22 April 2020, Rome -While considerable resources are invested in seasonal forecasts and early-warning systems for food security, not enough is known about El Niño’s impact on the fisheries and aquaculture sectors, even though its name was given in the 1600s by fishers off the coast of Peru.
To remedy that, FAO is publishing, in partnership with French National Research Institute for Sustainable Development (IRD France), the report El Niño Southern Oscillation (ENSO) effects on fisheries and aquaculture. This report captures the current state of knowledge on the impacts of ENSO events across sectors, from food security to safety at sea, from fish biology and fishing operation to management measures.
El Niño is widely known as a climate pattern that begins over the Pacific Ocean but wreaks havoc on ecosystems in land and water far away from its origin. Its consequences include droughts and major harvest shortfalls in large swatches of Africa and Indonesia, forest fires in Australia, and serious flooding in South America.
ENSOs are often simplified to reflect two main phases: El Niño, an anomalous warming phase in the central and/or eastern equatorial Pacific Ocean, and an opposite cooling phase called La Niña.
In the former phase, a thickened surface layer of warm water prevents cold and nutrient-rich deep ocean water to reach the surface layer where photosynthesis occcurs, putting a break on ocean production. This lowers the availability of food to local fish species such as anchoveta, which in turn either migrate southwards or suffer a productivity collapse.
While understanding of ENSOs has developed greatly since the 1950s, researchers have also been stymied as its incidences are rarely similar. Adding to the complexity is that the frequency and intensity of these events appear to have intensified in the past two decades, with some climate models suggesting these trends may continue as the climate changes.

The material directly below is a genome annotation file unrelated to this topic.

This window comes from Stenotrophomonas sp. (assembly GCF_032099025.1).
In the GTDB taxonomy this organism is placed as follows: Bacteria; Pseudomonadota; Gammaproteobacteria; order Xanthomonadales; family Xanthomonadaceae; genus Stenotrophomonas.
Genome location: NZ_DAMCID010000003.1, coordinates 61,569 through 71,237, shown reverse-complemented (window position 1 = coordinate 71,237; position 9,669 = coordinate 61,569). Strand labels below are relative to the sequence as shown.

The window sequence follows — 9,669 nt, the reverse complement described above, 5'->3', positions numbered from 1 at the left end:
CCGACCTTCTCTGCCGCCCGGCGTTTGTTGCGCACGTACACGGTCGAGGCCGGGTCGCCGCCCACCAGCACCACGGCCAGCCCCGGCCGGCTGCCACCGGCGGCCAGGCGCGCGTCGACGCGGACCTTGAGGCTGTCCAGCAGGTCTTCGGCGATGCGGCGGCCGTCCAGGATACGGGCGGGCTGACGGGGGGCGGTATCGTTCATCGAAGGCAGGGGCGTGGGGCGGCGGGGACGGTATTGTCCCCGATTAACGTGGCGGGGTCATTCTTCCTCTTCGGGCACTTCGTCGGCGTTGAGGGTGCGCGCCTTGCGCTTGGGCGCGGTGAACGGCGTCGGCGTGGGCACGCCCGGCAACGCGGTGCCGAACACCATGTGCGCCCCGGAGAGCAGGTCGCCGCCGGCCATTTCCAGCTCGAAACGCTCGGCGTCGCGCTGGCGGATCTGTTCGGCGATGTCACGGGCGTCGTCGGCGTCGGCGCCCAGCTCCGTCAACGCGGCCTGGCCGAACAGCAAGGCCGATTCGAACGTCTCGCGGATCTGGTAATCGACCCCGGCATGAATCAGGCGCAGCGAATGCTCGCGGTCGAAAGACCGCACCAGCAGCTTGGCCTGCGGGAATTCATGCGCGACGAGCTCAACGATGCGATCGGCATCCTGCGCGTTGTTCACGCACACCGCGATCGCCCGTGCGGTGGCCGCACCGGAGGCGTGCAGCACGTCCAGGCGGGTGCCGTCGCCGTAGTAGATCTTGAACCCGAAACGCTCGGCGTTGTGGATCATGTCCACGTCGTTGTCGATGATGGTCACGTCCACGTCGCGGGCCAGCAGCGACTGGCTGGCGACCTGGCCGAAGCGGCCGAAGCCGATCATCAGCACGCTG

“ENSO is not just a binary phenomenon (either warm or cold). Every ENSO event is different in signal, intensity, duration, and so are their consequences,” says Arnaud Bertrand, marine ecologist at IRD, who coordinated the report. “Understanding the diversity is key to developing predictive and preparatory capacities.
International experts based in Chile, France and Peru were recruited to produce this report. It addresses successively the diversity of ENSO events; ENSO forecasting; ENSO in the context of climate change; global overview of ENSO impacts; Assessment of regional ENSO impacts on marine capture fisheries; coral bleaching and damage to reefs and related fisheries; ENSO and aquaculture; ENSO and inland capture fisheries.
Five broad types of ENSO were identified: Extreme El Niño, Moderate Eastern Pacific (EP) El Niño, Moderate Central Pacific (CP) El Niño, Coastal El Niño, Strong La Niña. The authors also recognize that these five types are not static. ENSO events generally worsen with the effects of climate change on fish and fisheries, but the evidence is not yet conclusive enough.
For marine fisheries, the volume as well as the dominant species in fish catches can change dramatically depending on the type of ENSO. While the bulk of the net change is on Eastern Pacific fisheries, there are notable impacts on some fish populations in the Atlantic Ocean and some impact on tuna fisheries in the Indian Ocean. Further analysis of fish populations and sizes could shed light on longer-term effects as ENSO events alter habitats and marine food webs long after they are over.
Fostering nimble fishing techniques can contribute to resilience, as Peruvian fishers showed when they adjusted to catch more shrimp that moved into warmer waters and thus offset the missing anchoveta. At the same time, the authors note that El Niño events do not necessarily favour alternative species productivity of sardine and mackerel populations but rather increase their susceptibility to capture – relevant information for fisheries management systems in operation.
Evidence also suggests that ENSO events can significantly impact aquaculture output, particularly for marine plants, mollusks and crustaceans, while triggering shifts to more drought-resistance species in inland fisheries in countries such as Uganda.
Currently, reasonable forecasts can be made up to six months in advance, but with very little ability to predict which (ENSO) type will occur. ENSO has important impacts on cyclonic activity, ocean conditions or precipitation. The authors conclude the report with perspectives for ENSO preparedness in a warmer world.